As the gaming peripherals segment continues to grow year on year, the market has opened up for more brands to enter the fray. While most of the high-end market is fairly locked down, the entry-level and mid-market is fair game. Roccat is the latest brand to land on the South African shores, one of many new gaming OEMs in recent years. For our first review of the brand, we take a look at the Roccat Elo 7.1 Air gaming headset — which falls into the mid-range category.
Much like Razer, the brand is fairly new, having been founded in 2006 by a former Razer Vice President of Europe, Renê Korte. It offers an extensive list of gaming hardware, which includes mouses, keyboards, headsets, mousepads and more. But, being a new entry into the local market, there’s a lot it has to prove. This includes the quality of the product, quality of the build along with a touch of style to sway some of those on the fence. As such, I take a closer look at the Roccat Elo 7.1 Air, seeing if it has what it takes to compete in an ever more saturated gaming market.
Roccat Elo 7.1 Air Gaming Headset Build and Design
When you’re designing a headset for the gaming community, there are almost always certain criteria you’ll need to check off before signing off. One of the first to make the checklist is an RGB lighting system. The Roccat Elo 7.1 Air has that covered. On the left-hand side earcup, this is presented in the form of the Roccat logo in the centre. However, it’s not an asymmetrical design, with the right-hand side having the Roccat text in the centre, while still including the LED lighting.
Next on the list is to have sufficient padding, as users will be expecting to game through plenty of hours without interruption. Again, the headset ticks another box. The padding is available in bounds, both on the earcups, as well as across the headband on the top. Padding on the cups features memory foam, which is then covered by means of faux leather. This is softer padding than on the headband, which flexes under pressure but is still firm enough to provide sturdy comfort.
In terms of the design, it follows most of the standard elements, along with a few noticeable changes. The cups feature the standard rounded shape with a protruding back end to house the drivers and other electronics. Right above the cups is one of the first changes over the norm. Compared to the rest of the band, the ends above the cups are wider, to create a bit of space, but also to take away unnecessary tension on the ears but still makes for a comfortable fit. And then there’s the band itself. It’s split into two segments, the first being the strap underneath to provide a cushioned, yet secure fit, while the second being the metal, two-pronged frame for sturdiness.
All of the buttons fitted onto the Roccat Elo 7.1 Air are added to the left-hand side earcup. This includes, from the top, the volume rocker, the side-tone rocker, a mic on/off, power on/off and USB port for charging at the bottom. The buttons themselves have a solid build and are easy to use. However, the one design flaw here is that the volume and side-tone rockers are exactly the same, so it makes it harder to distinguish from the two when you can’t see what you’re using.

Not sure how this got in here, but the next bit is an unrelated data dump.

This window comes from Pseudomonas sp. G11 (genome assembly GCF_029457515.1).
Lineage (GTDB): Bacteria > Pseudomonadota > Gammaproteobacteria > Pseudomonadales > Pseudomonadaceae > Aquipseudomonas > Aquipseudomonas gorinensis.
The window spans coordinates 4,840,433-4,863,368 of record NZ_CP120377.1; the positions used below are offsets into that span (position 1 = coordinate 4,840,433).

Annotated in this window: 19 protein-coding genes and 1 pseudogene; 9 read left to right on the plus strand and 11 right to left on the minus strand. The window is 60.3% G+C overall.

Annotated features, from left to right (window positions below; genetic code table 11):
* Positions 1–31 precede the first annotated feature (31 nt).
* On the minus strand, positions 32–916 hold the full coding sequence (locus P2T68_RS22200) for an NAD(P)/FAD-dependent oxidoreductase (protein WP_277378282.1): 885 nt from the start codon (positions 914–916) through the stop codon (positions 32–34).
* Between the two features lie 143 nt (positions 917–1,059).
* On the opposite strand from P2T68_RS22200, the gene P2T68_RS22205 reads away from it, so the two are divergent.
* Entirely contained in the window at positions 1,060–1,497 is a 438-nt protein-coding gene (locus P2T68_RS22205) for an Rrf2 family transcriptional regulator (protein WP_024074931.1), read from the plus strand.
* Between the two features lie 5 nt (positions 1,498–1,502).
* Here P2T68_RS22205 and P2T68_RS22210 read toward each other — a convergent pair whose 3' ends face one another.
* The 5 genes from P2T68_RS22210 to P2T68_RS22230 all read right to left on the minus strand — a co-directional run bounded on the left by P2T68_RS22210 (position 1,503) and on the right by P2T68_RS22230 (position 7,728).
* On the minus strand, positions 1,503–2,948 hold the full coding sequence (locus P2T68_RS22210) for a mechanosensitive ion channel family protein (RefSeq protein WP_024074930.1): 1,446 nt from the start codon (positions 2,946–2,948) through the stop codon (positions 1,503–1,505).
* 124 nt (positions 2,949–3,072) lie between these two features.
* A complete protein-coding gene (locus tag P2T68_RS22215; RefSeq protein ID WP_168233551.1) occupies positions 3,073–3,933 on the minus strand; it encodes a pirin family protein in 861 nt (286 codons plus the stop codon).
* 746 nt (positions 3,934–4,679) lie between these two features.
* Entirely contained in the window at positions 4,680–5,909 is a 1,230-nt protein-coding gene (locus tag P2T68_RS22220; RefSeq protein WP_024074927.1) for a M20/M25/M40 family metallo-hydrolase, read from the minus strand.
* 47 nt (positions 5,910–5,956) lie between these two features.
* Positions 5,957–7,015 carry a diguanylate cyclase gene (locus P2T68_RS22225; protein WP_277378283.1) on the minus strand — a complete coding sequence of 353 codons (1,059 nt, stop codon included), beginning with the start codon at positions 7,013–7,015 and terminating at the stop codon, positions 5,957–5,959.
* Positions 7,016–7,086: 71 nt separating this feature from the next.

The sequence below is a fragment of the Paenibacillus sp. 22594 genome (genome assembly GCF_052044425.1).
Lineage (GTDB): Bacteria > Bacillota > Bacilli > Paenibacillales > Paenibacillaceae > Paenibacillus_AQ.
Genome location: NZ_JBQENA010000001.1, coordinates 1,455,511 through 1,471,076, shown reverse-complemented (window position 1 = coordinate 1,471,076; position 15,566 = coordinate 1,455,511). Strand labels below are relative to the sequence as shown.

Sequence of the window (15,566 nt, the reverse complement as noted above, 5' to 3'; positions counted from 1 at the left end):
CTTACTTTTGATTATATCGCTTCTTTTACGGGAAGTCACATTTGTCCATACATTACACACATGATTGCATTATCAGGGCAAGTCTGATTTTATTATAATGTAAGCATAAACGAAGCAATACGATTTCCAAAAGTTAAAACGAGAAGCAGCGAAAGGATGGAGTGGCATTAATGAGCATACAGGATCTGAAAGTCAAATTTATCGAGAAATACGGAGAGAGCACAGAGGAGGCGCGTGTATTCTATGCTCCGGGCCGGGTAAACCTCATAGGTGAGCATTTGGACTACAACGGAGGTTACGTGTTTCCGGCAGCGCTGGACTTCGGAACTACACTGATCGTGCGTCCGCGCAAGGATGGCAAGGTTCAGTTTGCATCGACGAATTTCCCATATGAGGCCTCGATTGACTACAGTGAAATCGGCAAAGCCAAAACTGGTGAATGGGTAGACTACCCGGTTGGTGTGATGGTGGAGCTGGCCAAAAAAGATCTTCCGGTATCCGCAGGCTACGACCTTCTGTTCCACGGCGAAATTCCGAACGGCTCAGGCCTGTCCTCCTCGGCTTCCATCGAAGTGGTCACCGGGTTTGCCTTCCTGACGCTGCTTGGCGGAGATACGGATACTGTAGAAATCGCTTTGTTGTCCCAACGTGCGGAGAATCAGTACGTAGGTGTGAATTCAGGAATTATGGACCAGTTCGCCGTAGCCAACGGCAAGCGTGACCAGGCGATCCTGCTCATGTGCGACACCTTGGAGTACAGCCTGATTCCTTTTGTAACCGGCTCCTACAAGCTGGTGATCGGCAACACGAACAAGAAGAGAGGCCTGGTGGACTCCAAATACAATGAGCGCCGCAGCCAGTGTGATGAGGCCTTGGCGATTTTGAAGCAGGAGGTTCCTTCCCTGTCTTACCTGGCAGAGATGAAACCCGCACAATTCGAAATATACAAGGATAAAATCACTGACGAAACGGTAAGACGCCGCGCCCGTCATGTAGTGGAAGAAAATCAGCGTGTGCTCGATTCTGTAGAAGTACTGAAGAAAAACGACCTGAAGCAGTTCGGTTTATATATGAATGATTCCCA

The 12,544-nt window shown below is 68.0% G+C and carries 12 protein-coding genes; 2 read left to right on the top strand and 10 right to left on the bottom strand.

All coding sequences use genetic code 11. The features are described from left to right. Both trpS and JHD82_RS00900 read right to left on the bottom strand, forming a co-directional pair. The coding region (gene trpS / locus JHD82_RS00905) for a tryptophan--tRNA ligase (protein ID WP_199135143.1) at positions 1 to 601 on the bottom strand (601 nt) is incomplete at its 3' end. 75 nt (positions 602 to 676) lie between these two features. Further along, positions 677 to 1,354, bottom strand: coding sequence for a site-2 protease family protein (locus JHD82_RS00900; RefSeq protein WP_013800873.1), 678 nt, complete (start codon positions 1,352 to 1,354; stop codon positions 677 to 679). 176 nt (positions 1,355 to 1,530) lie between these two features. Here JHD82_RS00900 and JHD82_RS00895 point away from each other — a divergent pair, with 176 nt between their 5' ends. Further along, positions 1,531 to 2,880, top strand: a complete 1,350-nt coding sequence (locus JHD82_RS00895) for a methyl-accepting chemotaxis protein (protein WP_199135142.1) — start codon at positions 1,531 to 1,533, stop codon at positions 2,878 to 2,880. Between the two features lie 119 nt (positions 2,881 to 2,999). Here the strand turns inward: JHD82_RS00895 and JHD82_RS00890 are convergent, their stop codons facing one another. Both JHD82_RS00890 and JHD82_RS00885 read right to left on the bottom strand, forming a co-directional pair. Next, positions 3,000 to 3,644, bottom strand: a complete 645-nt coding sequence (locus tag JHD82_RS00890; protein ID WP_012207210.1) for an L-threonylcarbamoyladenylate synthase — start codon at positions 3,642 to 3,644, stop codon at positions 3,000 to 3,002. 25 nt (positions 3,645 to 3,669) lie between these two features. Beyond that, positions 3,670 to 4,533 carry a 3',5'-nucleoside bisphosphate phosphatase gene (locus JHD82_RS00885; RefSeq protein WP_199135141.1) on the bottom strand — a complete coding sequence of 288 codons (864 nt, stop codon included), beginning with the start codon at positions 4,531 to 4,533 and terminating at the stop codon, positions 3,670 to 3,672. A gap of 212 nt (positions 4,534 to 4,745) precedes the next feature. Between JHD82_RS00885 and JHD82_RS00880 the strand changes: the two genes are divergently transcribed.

One last item, which also attaches to the left-hand side cup is the mic. The detachable unit easily clips in and out without too much fuss. It can also be adjusted to where you feel most comfortable thanks to its flex approach.
Overall, both the design and build are fairly good. It’s not going to be winning any awards I wouldn’t think, nor does it do that much to stand out from the crowd. That said, it gets the job done.
Roccat Elo 7.1 Air Gaming Headset Setup and Features
Setting up is a breeze. There are two options, both of which are straightforward. The first of these is via the USB WiFi dongle (2.4GHz USB RF). Simply plug in the dongle to your device and then turn on the headset and you’re all set to go. It’s that easy.
The second option is the cabled approach. As with most wireless gaming headsets, there’s a dual connectivity option. This includes a USB cable, which plugs into the headset’s Type-C port and then into your device using a Type-A port.
To enable all the features available on the headset, you’ll need the Roccat Swarm software. Once installed, you’ll have access to enable the 7.1 virtual surround sound, as you would’ve guessed was supported as a result of the “7.1” tag in its name.
There are also multiple levels of controls available via the software, include granular controls, equaliser, mic settings, noise cancellation and even the LED lighting effects. There isn’t a lot of options and features available, but it gets the job done in terms of customisations. In addition, the app isn’t designed well in terms of its layout. It’s a bit chaotic, which may make it challenging to find something you’re looking for which may be there, but not being able to find it can seem like it isn’t.